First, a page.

Don't look now, something spooky is occurring in the UK's development vaults. Elisabeth Murdoch's Shine Entertainment this month unveiled a slate of low-budget horror suspense titles with The Hole director Nick Hamm, while rising new directors such as Ratcatcher's Lynne Ramsay and Sexy Beast's Jonathan Glazer are bringing their own takes on the genre.
Classic horror brand Hammer is developing projects with director Charles Sturridge, and at Little Bird, former Edinburgh International Film Festival director Lizzie Francke is setting up a slate of features under the banner The Ministry Of Fear.
Fuelling the surge of interest in the horror-suspense genre is the fact that half of London's production community is trying to break away from the UK's glut of low-budget comedies and gangster flicks and produce large-scale films with international appeal.
The recent box-office successes of teen slasher flicks and more adult-oriented titles such as The Sixth Sense and The Others have also shown it is possible to produce horror films that are both affordable and travel well.
"The Gathering is exactly the kind of film we want to do," says producer Marc Samuelson, joint head of Samuelson Productions, which has just wrapped the $17m (£12m) Christina Ricci suspense film about an American backpacker who believes she is being followed by terrifying strangers.
Many of the current crop of UK horror projects are at the low-budget, more generic end of the spectrum. Upcoming examples include Working Title Films' local twist on US teen slashers, Long Time Dead. Pathe Distribution has just picked up UK rights on another British horror film, low-budget werewolf flick Dog Soldiers. Stalking similar territory, albeit in the trenches of World War I, is F&ME's supernatural action drama, which has the working title of The Great War Project. Billy Elliot lead Jamie Bell stars in the story of eight young soldiers on the front line having to face a terrifying, unknown force in addition to the enemy.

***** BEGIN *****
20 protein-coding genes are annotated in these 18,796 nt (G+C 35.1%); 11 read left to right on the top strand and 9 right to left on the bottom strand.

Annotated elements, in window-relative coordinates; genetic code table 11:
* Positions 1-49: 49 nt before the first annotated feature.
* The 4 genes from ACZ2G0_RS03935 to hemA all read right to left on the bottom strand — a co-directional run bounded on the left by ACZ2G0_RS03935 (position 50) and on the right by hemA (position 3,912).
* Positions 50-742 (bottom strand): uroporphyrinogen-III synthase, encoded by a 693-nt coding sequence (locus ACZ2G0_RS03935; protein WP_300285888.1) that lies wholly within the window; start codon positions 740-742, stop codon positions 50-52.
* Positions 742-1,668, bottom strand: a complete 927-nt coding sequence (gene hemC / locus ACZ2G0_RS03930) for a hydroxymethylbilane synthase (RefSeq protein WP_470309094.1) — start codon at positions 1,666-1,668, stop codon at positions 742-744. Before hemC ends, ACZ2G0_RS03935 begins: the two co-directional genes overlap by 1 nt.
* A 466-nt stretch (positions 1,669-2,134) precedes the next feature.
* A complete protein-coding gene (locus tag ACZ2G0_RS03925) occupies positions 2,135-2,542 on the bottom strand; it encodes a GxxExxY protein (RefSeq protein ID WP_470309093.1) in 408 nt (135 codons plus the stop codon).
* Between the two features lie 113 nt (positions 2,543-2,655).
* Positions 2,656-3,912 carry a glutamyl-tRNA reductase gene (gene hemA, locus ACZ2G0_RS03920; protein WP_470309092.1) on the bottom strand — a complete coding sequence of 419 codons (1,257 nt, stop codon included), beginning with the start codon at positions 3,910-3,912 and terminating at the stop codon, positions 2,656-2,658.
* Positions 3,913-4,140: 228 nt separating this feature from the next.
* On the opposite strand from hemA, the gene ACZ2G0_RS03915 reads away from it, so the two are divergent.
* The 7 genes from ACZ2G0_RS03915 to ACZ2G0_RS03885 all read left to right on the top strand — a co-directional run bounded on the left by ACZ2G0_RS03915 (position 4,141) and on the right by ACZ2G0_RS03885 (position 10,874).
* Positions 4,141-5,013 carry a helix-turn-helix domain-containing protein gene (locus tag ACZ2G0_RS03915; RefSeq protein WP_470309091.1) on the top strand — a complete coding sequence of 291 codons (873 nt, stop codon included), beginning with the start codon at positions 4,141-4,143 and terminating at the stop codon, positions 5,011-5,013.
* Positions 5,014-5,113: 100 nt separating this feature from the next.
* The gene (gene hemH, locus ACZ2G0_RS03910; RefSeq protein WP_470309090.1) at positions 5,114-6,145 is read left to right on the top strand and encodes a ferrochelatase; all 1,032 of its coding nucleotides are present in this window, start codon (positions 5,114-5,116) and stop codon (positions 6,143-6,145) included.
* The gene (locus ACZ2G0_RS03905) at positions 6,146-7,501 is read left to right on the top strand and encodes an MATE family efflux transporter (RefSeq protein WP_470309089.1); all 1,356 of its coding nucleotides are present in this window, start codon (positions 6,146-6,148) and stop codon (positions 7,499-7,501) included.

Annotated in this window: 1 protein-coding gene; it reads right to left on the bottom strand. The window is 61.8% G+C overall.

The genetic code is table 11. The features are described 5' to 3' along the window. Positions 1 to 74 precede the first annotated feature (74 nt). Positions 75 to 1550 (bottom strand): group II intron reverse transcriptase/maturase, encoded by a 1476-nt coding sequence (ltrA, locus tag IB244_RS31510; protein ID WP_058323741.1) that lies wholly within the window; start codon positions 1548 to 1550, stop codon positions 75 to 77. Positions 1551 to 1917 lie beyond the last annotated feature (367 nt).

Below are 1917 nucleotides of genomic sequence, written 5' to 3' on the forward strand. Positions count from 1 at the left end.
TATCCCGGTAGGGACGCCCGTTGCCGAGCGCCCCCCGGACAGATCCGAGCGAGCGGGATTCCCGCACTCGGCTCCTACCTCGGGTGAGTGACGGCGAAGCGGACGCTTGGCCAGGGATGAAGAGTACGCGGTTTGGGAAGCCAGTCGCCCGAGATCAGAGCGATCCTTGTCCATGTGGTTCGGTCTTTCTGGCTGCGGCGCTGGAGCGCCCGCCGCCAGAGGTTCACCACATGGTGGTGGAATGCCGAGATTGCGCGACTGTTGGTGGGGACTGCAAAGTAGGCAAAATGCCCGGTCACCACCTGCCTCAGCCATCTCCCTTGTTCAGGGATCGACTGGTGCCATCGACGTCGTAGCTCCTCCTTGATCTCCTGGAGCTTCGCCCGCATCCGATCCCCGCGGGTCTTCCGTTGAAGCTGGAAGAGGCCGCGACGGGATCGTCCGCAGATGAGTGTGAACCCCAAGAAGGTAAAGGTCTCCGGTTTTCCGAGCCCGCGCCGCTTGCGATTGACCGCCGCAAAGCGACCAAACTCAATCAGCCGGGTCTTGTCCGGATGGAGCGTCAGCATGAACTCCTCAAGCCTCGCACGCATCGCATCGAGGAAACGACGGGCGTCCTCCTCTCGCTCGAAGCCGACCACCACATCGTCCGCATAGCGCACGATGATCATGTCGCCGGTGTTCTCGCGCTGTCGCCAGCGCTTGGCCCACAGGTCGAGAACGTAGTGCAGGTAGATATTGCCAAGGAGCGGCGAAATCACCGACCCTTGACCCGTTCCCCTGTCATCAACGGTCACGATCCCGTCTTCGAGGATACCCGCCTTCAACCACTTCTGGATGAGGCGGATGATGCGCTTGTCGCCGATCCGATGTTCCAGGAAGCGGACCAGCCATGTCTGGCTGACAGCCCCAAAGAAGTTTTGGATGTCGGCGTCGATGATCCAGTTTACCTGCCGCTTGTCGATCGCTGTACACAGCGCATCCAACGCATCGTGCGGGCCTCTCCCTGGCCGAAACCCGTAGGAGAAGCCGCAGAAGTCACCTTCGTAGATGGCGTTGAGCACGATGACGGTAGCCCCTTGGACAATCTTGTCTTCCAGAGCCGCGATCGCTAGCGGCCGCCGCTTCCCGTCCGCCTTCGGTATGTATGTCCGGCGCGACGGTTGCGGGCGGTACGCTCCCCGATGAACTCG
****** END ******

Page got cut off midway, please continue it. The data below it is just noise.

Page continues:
More individualistic takes on the genre are expected to come from the likes of Glazer, who is developing Under The Skin with FilmFour. The film is a sci-fi horror about a female creature that trawls the Scottish Highlands looking for males to abduct. Ramsay's The Lovely Bones, also with FilmFour, is set in Philadelphia and tells the story of a murdered girl who observers the effect of her death from heaven. "It is a bit like Wings Of Desire with this cynical, gum-chewing teenager," says Ramsay.
At the bigger-budget end of the scale is Jim Gillespie's $21m ghost thriller, Julian, which IAC intends to shoot next year. A host of projects are also in the works at Samuelson Productions, including The Gathering, produced with Granada Film. Most recently, the production company teamed with the Premiere Fund - the Film Council's National Lottery fund for commercial films - on The Devil's Assassin, to be directed by Suri Krishnamma.
Meanwhile, UK National Lottery franchise Pathe Pictures recently boarded the Samuelsons' Hawksmoor, a mystery thriller which The Gathering's Brian Gilbert is to direct. Additionally, Bill Eagles is to shoot The Dark House, an adaptation of M R James' short story The Haunted Dolls House, which is in development with Civilian Content, while Winchester Films has boarded Tales Not Told. Halloween writer-producer Debra Hill is to direct the $20m supernatural love story about a woman who has to fight an evil spirit possessing her partner.
If the supernatural now runs the risk of becoming as over-familiar as cockney gangster films, the Samuelsons reckon they are ahead of the development game after having worked on these projects for years. They argue that they were among the first UK producers to focus on larger-budget films: large-scale projects in the works include Terry Gilliam's Good Omens and an untitled project about US marines being written by Michael Schiffer, who penned Four Feathers and Crimson Tide.